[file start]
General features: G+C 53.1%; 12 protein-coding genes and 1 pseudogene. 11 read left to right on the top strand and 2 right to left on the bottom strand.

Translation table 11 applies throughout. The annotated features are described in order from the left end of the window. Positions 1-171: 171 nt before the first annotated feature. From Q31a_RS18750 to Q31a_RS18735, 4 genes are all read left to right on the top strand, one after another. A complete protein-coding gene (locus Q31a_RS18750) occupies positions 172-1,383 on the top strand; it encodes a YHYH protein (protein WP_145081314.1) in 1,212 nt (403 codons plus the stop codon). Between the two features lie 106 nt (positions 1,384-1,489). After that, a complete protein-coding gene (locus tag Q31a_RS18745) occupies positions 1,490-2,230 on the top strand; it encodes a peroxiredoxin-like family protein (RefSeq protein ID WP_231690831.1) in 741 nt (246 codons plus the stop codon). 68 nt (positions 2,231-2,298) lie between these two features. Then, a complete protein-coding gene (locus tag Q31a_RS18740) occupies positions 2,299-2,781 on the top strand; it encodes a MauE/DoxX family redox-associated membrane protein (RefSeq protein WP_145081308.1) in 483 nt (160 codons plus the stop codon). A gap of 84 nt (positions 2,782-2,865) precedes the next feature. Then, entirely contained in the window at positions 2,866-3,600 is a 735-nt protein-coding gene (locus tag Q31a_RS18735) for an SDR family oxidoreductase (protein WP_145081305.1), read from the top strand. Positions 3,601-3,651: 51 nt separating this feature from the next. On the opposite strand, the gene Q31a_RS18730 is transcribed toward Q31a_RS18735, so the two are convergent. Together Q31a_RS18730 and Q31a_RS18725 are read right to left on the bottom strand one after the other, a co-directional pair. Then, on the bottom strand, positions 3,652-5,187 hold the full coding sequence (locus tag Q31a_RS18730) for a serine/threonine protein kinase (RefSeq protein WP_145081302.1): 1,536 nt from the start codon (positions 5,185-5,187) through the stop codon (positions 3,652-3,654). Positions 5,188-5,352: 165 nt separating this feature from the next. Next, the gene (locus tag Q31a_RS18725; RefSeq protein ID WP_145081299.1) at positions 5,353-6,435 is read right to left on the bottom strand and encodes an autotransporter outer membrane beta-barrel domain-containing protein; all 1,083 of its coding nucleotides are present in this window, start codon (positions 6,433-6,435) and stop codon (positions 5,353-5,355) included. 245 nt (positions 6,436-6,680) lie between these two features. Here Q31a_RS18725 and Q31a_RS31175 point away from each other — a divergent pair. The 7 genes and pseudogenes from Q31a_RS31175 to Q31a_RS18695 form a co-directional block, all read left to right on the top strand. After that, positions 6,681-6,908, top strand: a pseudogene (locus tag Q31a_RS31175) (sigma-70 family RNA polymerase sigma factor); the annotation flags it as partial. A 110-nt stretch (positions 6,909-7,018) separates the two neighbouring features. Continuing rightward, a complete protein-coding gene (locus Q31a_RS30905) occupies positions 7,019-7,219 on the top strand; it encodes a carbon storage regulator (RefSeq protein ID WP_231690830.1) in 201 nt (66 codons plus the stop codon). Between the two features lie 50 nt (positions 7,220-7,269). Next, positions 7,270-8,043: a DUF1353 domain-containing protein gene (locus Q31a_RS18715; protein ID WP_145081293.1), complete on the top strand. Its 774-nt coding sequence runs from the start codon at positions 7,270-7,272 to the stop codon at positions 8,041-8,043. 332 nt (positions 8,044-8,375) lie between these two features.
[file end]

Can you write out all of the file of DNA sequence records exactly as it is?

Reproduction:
General features: G+C 53.1%; 12 protein-coding genes and 1 pseudogene. 11 read left to right on the top strand and 2 right to left on the bottom strand.

Translation table 11 applies throughout. The annotated features are described in order from the left end of the window. Positions 1-171: 171 nt before the first annotated feature. From Q31a_RS18750 to Q31a_RS18735, 4 genes are all read left to right on the top strand, one after another. A complete protein-coding gene (locus Q31a_RS18750) occupies positions 172-1,383 on the top strand; it encodes a YHYH protein (protein WP_145081314.1) in 1,212 nt (403 codons plus the stop codon). Between the two features lie 106 nt (positions 1,384-1,489). After that, a complete protein-coding gene (locus tag Q31a_RS18745) occupies positions 1,490-2,230 on the top strand; it encodes a peroxiredoxin-like family protein (RefSeq protein ID WP_231690831.1) in 741 nt (246 codons plus the stop codon). 68 nt (positions 2,231-2,298) lie between these two features. Then, a complete protein-coding gene (locus tag Q31a_RS18740) occupies positions 2,299-2,781 on the top strand; it encodes a MauE/DoxX family redox-associated membrane protein (RefSeq protein WP_145081308.1) in 483 nt (160 codons plus the stop codon). A gap of 84 nt (positions 2,782-2,865) precedes the next feature. Then, entirely contained in the window at positions 2,866-3,600 is a 735-nt protein-coding gene (locus tag Q31a_RS18735) for an SDR family oxidoreductase (protein WP_145081305.1), read from the top strand. Positions 3,601-3,651: 51 nt separating this feature from the next. On the opposite strand, the gene Q31a_RS18730 is transcribed toward Q31a_RS18735, so the two are convergent. Together Q31a_RS18730 and Q31a_RS18725 are read right to left on the bottom strand one after the other, a co-directional pair. Then, on the bottom strand, positions 3,652-5,187 hold the full coding sequence (locus tag Q31a_RS18730) for a serine/threonine protein kinase (RefSeq protein WP_145081302.1): 1,536 nt from the start codon (positions 5,185-5,187) through the stop codon (positions 3,652-3,654). Positions 5,188-5,352: 165 nt separating this feature from the next. Next, the gene (locus tag Q31a_RS18725; RefSeq protein ID WP_145081299.1) at positions 5,353-6,435 is read right to left on the bottom strand and encodes an autotransporter outer membrane beta-barrel domain-containing protein; all 1,083 of its coding nucleotides are present in this window, start codon (positions 6,433-6,435) and stop codon (positions 5,353-5,355) included. 245 nt (positions 6,436-6,680) lie between these two features. Here Q31a_RS18725 and Q31a_RS31175 point away from each other — a divergent pair. The 7 genes and pseudogenes from Q31a_RS31175 to Q31a_RS18695 form a co-directional block, all read left to right on the top strand. After that, positions 6,681-6,908, top strand: a pseudogene (locus tag Q31a_RS31175) (sigma-70 family RNA polymerase sigma factor); the annotation flags it as partial. A 110-nt stretch (positions 6,909-7,018) separates the two neighbouring features. Continuing rightward, a complete protein-coding gene (locus Q31a_RS30905) occupies positions 7,019-7,219 on the top strand; it encodes a carbon storage regulator (RefSeq protein ID WP_231690830.1) in 201 nt (66 codons plus the stop codon). Between the two features lie 50 nt (positions 7,220-7,269). Next, positions 7,270-8,043: a DUF1353 domain-containing protein gene (locus Q31a_RS18715; protein ID WP_145081293.1), complete on the top strand. Its 774-nt coding sequence runs from the start codon at positions 7,270-7,272 to the stop codon at positions 8,041-8,043. 332 nt (positions 8,044-8,375) lie between these two features.